We Will Rock You. Music and lyrics by Queen. Story and script by Ben Elton. Directed by Kelda McManus. Musical director Andrea Clifford-Jones. Choreography by Nikole Neal. PeeWee Productions. AIS Arena. Bookings ticketek.com.au or 132849. To November 10.
I am not an old rocker so I brought the earplugs and gritted the teeth but local PeeWee Productions’ We Will Rock You turns out to be great fun and surprisingly enjoyable.
With the music of Queen and a quirky script by Ben Elton, it tells the story of a future Britain, where music and much else is suppressed. The evil Killer Queen (Queenie van de Zandt) and her smarmy offsider Khashoggi (Max Gambale) have the young well and truly ground down into conformity and homogeny.
The whole thing has refreshing overtones of British science fiction. Elton’s script has its own idiosyncrasies but HG Wells and Dr Who are not very far away. (Nor is the American Flash Gordon, memorably driven in the 1980 film by Queen’s music.)
Hero and heroine Galileo (Toby Francis) and Scaramouche (Erin Clare) resist and escape, finding the Bohemians, a subterranean group who are preserving a wonderfully garbled history of rock music. Galileo has prophetic dreams and Scaramouche has an irrepressible antenna for the truth. Between the lot of them there will be a solution.
Francis makes a nicely confused, idealistic and well sung Galileo. Clare is particularly strong in her singing and is the convincingly sardonic balance to Galileo’s dreams. There’s a Beatrice and Benedick quality to their arguments and she is refreshingly no stereotypical musical comedy heroine.
They are well supported by Dave Smith as the cheerfully mad Bohemian Brit and Samantha Marceddo as the irrepressible Oz. But it’s David Cannell’s wisecracking Buddy that lifts the energy and humour in an excellent performance.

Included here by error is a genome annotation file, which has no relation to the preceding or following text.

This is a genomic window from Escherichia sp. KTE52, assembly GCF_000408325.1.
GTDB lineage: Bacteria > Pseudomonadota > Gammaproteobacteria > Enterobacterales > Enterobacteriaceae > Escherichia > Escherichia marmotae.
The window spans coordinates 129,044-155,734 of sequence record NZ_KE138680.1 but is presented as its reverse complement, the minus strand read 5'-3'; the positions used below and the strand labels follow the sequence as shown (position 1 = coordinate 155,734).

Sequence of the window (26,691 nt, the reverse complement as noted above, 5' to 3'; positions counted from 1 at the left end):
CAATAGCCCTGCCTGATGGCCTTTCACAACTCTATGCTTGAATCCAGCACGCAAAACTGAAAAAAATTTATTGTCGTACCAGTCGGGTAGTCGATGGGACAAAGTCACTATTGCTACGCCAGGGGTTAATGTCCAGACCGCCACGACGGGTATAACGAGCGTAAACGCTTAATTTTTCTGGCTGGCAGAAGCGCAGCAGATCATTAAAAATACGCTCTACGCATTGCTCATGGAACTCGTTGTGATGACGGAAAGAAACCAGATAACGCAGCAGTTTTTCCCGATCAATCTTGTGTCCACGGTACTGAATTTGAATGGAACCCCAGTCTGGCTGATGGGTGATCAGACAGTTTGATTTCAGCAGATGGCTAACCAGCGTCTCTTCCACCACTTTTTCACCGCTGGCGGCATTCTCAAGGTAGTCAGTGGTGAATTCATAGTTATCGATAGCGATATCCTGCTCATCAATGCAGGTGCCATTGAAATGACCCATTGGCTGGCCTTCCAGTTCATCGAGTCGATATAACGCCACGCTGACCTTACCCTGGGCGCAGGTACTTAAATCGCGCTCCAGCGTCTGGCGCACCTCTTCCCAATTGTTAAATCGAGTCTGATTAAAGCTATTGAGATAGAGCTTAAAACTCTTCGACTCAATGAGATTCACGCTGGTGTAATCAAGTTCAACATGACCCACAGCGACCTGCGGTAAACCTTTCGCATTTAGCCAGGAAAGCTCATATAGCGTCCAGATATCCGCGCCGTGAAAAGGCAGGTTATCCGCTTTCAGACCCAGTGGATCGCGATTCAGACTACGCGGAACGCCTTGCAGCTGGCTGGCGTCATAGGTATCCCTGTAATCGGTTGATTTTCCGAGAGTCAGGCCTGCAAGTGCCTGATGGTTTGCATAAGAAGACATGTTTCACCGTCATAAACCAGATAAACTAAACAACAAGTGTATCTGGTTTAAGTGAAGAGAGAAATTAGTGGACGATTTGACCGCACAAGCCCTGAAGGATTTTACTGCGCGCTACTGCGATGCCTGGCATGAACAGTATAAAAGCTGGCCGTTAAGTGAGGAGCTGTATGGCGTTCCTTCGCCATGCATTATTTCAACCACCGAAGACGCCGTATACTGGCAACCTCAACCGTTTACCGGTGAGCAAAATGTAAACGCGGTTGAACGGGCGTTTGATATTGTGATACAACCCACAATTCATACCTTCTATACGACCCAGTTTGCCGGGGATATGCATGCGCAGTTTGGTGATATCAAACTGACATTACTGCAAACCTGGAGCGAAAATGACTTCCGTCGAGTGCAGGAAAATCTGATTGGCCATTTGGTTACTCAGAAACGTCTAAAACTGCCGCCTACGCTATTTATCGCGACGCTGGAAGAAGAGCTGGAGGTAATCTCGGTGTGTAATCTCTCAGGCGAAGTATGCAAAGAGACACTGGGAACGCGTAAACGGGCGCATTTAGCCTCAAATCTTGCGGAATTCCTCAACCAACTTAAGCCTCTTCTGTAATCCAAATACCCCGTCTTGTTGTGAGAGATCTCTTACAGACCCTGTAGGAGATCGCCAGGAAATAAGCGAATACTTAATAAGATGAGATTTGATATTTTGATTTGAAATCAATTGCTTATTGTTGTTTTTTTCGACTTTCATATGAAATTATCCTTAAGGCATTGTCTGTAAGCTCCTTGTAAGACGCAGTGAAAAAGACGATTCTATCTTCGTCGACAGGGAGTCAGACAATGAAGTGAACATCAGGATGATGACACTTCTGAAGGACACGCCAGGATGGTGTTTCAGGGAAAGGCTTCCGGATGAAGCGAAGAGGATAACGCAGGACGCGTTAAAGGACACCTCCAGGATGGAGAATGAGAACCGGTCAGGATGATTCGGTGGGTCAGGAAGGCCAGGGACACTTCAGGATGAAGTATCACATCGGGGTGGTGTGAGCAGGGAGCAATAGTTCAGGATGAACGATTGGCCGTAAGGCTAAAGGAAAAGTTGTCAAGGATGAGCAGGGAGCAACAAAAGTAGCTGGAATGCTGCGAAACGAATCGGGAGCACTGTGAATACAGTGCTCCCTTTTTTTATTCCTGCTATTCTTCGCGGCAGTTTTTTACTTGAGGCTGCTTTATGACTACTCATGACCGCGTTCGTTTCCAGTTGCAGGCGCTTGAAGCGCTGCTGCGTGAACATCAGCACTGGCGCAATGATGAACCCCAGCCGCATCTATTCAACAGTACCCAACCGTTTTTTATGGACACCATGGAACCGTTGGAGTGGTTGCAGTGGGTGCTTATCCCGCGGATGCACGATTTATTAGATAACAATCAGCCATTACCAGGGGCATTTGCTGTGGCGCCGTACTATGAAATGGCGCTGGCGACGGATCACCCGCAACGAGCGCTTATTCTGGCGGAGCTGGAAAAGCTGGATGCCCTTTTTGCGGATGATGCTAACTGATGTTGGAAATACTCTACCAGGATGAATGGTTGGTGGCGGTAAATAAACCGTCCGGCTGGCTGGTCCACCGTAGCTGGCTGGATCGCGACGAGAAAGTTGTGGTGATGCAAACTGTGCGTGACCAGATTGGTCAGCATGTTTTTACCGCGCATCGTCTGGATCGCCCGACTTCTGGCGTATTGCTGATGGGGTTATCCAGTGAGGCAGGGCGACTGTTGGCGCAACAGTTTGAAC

Van de Zandt towers over her scenes as Killer Queen and Gambale is a nasty presence as Khashoggi. Both clearly relish playing and singing a pair of Ming the Merciless villains.
Nikole Neal’s choreography keeps the show moving well and there’s a strong supporting group of singers and dancers to provide the right ambience, whether it be the crisp conformity of the suppressed or the wild dreaming of the Bohemians. Anna Senior’s costume designs run riot with the latter.
Phil Goodwin’s lighting is full of the right bells and whistles for a rock opera. His set (with Chris Neal) is a happily functional multilevel affair with LED screens for imagery. There are even some pyrotechnics.
And behind the scenes is a rock band with the right old instruments led by Andrea Clifford-Jones in a riot of aural re-creation.
We Will Rock You is only here for a short season before it sweeps down to Wollongong for a couple of days next week. Old (and young) rockers would be mad to miss it.
And Bohemian Rhapsody? Just wait for it.